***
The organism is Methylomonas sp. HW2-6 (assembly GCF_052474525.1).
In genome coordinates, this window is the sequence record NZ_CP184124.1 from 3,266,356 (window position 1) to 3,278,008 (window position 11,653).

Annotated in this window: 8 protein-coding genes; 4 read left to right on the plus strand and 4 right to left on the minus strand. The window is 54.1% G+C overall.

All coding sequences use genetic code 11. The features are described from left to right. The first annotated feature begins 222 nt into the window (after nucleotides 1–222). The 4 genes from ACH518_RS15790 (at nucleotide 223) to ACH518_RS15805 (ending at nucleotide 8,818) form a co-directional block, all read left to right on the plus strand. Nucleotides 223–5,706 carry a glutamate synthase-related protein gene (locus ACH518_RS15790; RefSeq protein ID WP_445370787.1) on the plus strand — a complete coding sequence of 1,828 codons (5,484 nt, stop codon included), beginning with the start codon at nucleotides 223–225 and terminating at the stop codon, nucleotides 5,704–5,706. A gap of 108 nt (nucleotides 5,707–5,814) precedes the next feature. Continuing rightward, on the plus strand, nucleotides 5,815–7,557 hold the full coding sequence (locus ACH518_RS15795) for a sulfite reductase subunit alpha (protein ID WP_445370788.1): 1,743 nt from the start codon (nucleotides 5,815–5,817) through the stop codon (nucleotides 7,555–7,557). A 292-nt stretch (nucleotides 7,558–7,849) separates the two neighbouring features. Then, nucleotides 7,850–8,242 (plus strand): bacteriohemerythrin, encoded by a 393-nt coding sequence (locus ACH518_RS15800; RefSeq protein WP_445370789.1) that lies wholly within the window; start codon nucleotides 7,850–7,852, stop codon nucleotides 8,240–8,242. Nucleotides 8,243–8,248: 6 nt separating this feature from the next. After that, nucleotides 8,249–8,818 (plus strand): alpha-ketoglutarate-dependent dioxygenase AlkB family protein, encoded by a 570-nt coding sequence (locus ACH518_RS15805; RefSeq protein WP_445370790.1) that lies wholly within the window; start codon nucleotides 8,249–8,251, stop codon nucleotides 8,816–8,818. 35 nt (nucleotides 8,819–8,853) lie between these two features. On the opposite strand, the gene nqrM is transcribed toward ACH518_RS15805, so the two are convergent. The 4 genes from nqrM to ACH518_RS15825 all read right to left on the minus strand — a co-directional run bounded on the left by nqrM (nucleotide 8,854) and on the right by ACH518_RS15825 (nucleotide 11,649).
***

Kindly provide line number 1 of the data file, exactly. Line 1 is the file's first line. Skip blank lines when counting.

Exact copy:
The organism is Methylomonas sp. HW2-6 (assembly GCF_052474525.1).